Prologue, part 2: Six months later.  Friday Evening, dinner with Governor Swann:

“Father, how are the improvements at Somerset progressing?” 

“Not as quickly as I had hoped. The press of business has kept me here in Port Royal for some time, as you know; I have been forced to rely on reports when I would prefer that one of us see to things in person.”

 “Jenkinson is a good manager, and an honest man, but perhaps he has been left too much to his own devices.”

“Indeed, I fear you may be correct.” 

“How would it be, then, if Will and I went up country next week for awhile?”

“An excellent notion, Elizabeth. I am certain you will see all set to rights, in your usual fashion.”

“Thank you, Father.”

“And dare I hope that you will allow Sarah-Ann and Eliza to stay with me while you are gone?  They haven’t been for a proper visit to their grandfather in ages.”

“Of course, if you wish it; they will be overjoyed. But you mustn’t spoil them too much, Father. And if they are at all troublesome, send them home with Nurse.”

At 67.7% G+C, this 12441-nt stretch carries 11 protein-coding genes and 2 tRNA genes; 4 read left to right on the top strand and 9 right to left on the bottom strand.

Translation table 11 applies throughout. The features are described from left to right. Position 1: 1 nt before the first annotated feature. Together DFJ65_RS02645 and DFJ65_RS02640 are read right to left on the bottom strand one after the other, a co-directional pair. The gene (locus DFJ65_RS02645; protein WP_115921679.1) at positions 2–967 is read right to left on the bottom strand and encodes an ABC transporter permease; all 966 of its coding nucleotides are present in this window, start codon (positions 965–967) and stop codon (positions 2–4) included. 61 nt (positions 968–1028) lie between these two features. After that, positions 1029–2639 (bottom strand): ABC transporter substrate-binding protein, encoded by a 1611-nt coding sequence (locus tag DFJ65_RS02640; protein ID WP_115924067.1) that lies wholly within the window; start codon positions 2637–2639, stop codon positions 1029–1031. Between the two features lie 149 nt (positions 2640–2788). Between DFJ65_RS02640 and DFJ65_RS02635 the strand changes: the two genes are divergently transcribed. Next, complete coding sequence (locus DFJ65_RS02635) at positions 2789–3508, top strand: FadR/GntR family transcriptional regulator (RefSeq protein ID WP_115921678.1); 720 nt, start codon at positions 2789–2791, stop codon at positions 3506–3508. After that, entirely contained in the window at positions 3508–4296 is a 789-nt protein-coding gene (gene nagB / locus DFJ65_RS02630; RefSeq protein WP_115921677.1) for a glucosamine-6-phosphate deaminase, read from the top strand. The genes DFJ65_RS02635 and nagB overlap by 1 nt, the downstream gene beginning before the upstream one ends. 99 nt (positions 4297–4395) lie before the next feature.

“Nonsense! You know I dote upon them; they are never a trouble to me.  I will send the carriage, shall we say, on Monday morning?  They can play at being grand ladies with their own coach and footmen.”


Act I, Saturday Afternoon:

“Mrs. Turner is in the parlor, sir.”

Norrington set his hat on the hall table and smiled. “Thank you. I’ll announce myself.”

“Very good, sir.”

He crossed to the parlor door as the maid returned to the back of the house. Children’s laughter could be heard through the panels.  He smiled again and went in, pausing on the threshold. Elizabeth was seated beside the open window, mending forgotten in her lap as she watched her daughters play.  Little Eliza was clapping and giggling as her big sister acted out a story with great vigour and much noise. “…and then the pirates made them walk the plank,” Sarah-Ann said, teetering dramatically. “And when they fell into the sea….,” she lowered her voice to a stage whisper and Eliza’s eyes went perfectly round, “they were eaten up by SHARKS,” the last word emerging as a shout.

For a moment, all was still. Then several things happened at once.  Eliza’s face crumpled and she drew a preparatory breath, Elizabeth reached for the child and Norrington, hoping to forestall the impending tears, cleared his throat and took a step forward. 

“Uncle James!” shrieked Sarah-Ann, dashing across the room with arms out and eyes alight.